By EMILY WAGSTER
Associated Press Writer
JACKSON, Miss. (AP) A bill to restructure Mississippi’s welfare agency has cleared one House committee and is headed to another.
The measure would change the way a governor chooses a Department of Human Services executive director. Instead of tapping any person to fill the job and winning Senate approval for the nominee, the governor would have to choose among three finalists recommended by a board. The nominee still would need Senate confirmation.
The bill also would establish a board of directors to whom the executive director would be accountable. It cleared the House Public Health and Welfare Committee on Tuesday and is headed to House Appropriations Committee for further consideration.
Rep. Bobby Moody, chairman of Public Health and Welfare, said the bill is intended to provide stability in one of Mississippi’s largest state agencies.
“When we look at an agency that has had six executive directors since 1991 I’m not throwing innuendoes at anybody that is a big part of the problem we have had,” Moody, D-Louisville, said Tuesday.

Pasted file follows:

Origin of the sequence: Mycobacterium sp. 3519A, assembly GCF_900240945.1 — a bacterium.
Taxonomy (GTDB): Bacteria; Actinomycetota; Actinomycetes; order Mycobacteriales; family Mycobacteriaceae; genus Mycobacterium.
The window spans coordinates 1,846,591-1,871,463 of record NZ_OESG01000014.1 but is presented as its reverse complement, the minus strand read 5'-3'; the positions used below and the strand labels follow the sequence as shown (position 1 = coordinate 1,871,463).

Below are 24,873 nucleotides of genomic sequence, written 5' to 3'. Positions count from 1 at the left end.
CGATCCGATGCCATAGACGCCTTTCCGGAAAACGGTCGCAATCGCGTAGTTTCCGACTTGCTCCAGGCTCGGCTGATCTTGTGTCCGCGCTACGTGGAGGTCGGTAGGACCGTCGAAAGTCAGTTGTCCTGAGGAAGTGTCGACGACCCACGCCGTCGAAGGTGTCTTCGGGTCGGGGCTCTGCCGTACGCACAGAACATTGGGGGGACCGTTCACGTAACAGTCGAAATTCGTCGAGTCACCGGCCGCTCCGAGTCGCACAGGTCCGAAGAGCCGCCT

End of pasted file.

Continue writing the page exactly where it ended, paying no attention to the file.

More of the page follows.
The changes would take effect in January 2004, at the beginning of the next gubernatorial term. Gov. Ronnie Musgrove, who’s expected to seek a second term, opposes the plan because it would limit executive branch power.
Rep. Omeria Scott, D-Laurel, said if stability is the goal, the changes should be made now. She asked Moody why he wasn’t proposing an immediate change.
After struggling a few seconds to choose his words, Moody said: “It would get the bill vetoed that’s what it would do today.”
The changes are being proposed months after the current DHS executive director, Janice Broome Brooks, angered some lawmakers by firing 20 mid- and upper-level managers, including some who helped legislators with constituent services.
Several high ranking lawmakers, including Moody, conducted hearings in the summer to grill Brooks about how and why people were fired.
Moody says the restructuring bill has nothing to do with those firings. Scott was skeptical.
“We all know what has taken place,” Scott said. “We all know there were hearings. We all know that there were ugly things that happened.”
Brooks, who sat quietly during Tuesday’s committee meeting, wouldn’t respond to reporters’ questions about how the director’s job would be affected by creation of a DHS board of directors. Instead, she said the agency is fulfilling its duties to serve families, children and older citizens.
“We are extremely proud of what we have accomplished in the Mississippi Department of Human Services,” Brooks said.
The bill is House Bill 400.